All forms of exploitation are alike. They all seek to justify their existence by citing some biblical decree. All forms of exploitation are identical, since they apply to the same “object”: man. ~ Fanon
On March 19th 2011, the UK as part of a multi-state coalition took part in a military assault on Libya in order, allegedly, to prevent Qadhafi’s forces from killing helpless residents in the Libyan city of Benghazi. The propaganda embraced quite rapidly from the start by people in Britain, and indeed around the world, by both sides of the political spectrum went something like this: Qadhafi could not rely on Arab Libyans whom he had oppressed for decades and instead was forced to utilise paid mercenaries from sub-Saharan Africa who were now killing and raping Libyans. While international media opinion-shapers were swallowing the propaganda – some located in the offices of Al-Jazeera and many having vast followers on twitter to amplify the message – graffiti started to appear on the walls of buildings around the nerve-centre of the NTC’s operations in Benghazi depicting Qadhafi, simian-like, equipped with a long tail, thick, bulbous lips and crinkly afro hair. The general thrust of these representations was to depict Qadhafi, due to his past beneficence to Black Africa, as having betrayed his identity and that of true Libyan people. He was as Black as the Africans rampaging through Libya to prop up his authority and thus, an enemy of the state. The PR contingent in the Benghazi offices of the NTC aimed to use the bodies of Black Africans to create a sense of horror in the anglo-phone world at the bestiality of these alien monsters who were disembarking at airports (photographs that were disseminated from the NTC nerve centre show them, looking like night street cleaners in hi viz yellow wellington boots and not carrying anything that could reasonably be concluded to be weapons ) in order to satisfy their lust for Qadhafi’s black gold and nubile Libyan girls. This graffiti depicting Blackness as bestial was no new political language. It is part of a rhetorical code that has come to symbolise the way in which Black Africa is represented. [Outside of Disney and the Lion King, you can watch charity ads begging for you to save baby girls from genital mutilation in Africa which has more or less outlawed the practice across the continent. Or others that show mothers feeding their children microbe-infested water, as if aeons of progress had not already alerted mothers and significant others to this fact. Never let facts stand in the way. There’s money in them thar representations]. I wanted to understand how the Arab world had embraced it. I had seen it before in the depictions of Colonial French African soldiers later captured by the Nazis which showed them raping German women and killing their dogs. I began to tweet my concerns about the way in which the conflict was being racialised. Nobody was listening. Everybody had a handle on the way the war was being managed and it mostly followed the narrative of the Arab Spring having migrated to Libya where now an oppressed people were seeking liberation from their tyrannical leader. Race and gender were absolutely marginal to the desire of an international community who wished to rid Libya of the evil Qadhafi. It bothered me that US Arab academic feminists who I had grown to admire and who I expected would pick up on the way the civil war was being racialised by forces within Libya would come to my side. And when they didn’t, I began to despair and then my despair turned to rage. When it became clear that Africans – and I need to contextualise this further – were being killed by Arab Libyans, I was reprimanded for describing those Black Africans as Africans … “weren’t Libyans Africans?”. In order to head off that argument so that I could detail the abuses I was seeing beginning to be reported by people on the ground, a narrative that was easily drowned out, I started to refer to Africans as sub-Saharan Africans. The idea that there was an Africa and a sub-Saharan Africa I found difficult to accept but as I said, I just wanted the facts out there … strict adherence to what was happening rather than losing focus and slipping into abstract arguments about what was sub about everything south of Libya? etc. But still, for them, there was no urgency to consider whether the international community had been duped into launching military strikes on Libya based on what I saw to be a racist representation of Black Africa by the duplicitous NTC who were engineering the PR for their side in Benghazi in order to alienate Qadhafi. How could it be? When the stories of African migrant women sheltering in the ports were being raped and when African men were being lynched, I wondered at how smart these women really were.. And they were smart. At the best US universities. Harvard, etc. Middle class academics. They were enamoured of Graeber who was then de rigeuer reading for anyone wanting to tap into the radical wave, rippling out of Cairo. So well placed too. They read Puar and Butler and dabbled in Fanon and they were critical about European universalism but they’re not critical about what is happening to Africans on the ground in Libya? At this point, I realised there was a problem to do with how we see African people. At this point I realise that my voice is as marginalised as the voices we are not hearing in Libya. That is , not those Libyans mollycoddled by Qadhafi and given everything thanks to their oil wealth… you know houses and free university education but those ultra-poor Africans who came to Libya to do the dirty work Libyans are too privileged to do for themselves in order to earn their passage on those boats we, the United Kingdom, are about to sink. As if that will solve the natural movement of people out of war zones. At this point I am feeling something akin to disgust for Arab academic feminists. I guess they’d never really looked at the situation from the position of being lynched. Or raped. But I want to understand how they fit in with what I come to understand later as anti-Blackness. And how they could continue to play the identity politics game. This was the starting point for me. My foray into Afro-pessimism really began with this deliberate ignorance of Black death in Libya. What kind of indoctrination can lead there? What kind of alienation is this? How does this apartheid cleave through Europe and the Middle East so that educated Arab feminists are … I want to say “blaise” about Black death after 9/11 particularly? How is it that they accept the maintenance of an apartheid in their own countries while enjoying their diasporic existence, without seeing how contradictory that is? An apartheid that is really a European creation? An apartheid that speaks to the myth of a superior people who need boundaries… this Africa marked by the sub-Sahara, for instance. This looking at those who are from the sub-Saharan killed, held in their very own Libyan zoo where bananas are thrown… as beneath them while the liberated as masters of their own destiny look on laughing?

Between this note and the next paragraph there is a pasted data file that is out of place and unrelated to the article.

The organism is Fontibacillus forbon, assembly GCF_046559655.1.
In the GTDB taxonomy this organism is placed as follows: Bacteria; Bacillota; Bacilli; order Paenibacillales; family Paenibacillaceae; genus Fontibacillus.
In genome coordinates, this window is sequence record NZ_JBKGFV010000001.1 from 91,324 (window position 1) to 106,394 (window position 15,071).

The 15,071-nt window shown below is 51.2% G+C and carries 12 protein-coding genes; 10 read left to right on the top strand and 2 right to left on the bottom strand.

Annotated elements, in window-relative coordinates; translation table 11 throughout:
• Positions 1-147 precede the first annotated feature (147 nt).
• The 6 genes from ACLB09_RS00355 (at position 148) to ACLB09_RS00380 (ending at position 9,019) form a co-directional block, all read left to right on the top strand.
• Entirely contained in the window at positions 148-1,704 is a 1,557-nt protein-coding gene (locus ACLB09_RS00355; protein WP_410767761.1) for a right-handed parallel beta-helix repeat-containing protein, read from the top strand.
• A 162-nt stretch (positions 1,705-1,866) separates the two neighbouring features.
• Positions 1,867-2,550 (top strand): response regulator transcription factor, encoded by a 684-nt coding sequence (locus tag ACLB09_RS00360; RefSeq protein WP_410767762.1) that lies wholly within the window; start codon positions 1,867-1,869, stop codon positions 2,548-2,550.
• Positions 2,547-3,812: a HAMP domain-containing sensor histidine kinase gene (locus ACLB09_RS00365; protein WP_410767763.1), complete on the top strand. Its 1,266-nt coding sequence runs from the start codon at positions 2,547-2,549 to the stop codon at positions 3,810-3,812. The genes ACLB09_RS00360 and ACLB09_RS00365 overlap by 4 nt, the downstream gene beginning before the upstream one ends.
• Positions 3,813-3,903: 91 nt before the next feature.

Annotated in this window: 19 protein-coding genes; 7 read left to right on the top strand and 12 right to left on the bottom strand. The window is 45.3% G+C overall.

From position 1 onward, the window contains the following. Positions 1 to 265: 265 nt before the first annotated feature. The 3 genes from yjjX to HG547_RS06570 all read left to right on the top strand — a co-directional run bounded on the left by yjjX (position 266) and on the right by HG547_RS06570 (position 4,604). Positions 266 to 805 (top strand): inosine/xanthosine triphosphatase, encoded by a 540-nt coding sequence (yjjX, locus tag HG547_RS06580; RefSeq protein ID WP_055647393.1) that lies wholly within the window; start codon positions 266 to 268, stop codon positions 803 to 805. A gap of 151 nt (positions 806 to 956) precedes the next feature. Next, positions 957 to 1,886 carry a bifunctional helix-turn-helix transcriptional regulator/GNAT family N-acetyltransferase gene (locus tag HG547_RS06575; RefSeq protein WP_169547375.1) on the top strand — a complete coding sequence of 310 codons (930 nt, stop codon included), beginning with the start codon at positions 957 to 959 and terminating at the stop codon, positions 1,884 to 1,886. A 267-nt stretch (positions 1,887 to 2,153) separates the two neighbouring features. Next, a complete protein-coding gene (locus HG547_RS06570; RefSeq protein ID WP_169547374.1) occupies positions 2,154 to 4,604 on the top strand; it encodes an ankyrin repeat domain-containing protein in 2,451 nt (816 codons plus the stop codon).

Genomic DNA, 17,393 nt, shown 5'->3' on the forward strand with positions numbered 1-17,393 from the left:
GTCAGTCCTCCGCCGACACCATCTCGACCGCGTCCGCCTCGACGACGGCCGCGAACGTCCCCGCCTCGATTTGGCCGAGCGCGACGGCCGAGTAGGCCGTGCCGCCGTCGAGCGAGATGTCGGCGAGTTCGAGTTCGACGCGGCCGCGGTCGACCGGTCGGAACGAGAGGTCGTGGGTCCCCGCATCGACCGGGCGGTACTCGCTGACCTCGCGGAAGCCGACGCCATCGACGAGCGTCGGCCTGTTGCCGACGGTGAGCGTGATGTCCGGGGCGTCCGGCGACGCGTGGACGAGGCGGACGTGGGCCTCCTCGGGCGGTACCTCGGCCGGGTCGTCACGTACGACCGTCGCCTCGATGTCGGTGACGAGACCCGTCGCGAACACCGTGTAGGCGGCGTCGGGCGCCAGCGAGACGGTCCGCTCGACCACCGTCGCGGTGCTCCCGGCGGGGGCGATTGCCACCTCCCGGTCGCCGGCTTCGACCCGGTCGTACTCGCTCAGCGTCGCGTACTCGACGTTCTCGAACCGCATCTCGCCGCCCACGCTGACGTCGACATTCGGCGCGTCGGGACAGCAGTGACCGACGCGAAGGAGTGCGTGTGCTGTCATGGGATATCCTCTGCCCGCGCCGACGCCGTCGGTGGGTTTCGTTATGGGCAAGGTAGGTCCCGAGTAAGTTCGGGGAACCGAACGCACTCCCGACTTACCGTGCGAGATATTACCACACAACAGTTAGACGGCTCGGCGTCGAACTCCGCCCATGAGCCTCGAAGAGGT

Why should I be kind and give you paragraphs?
More to follow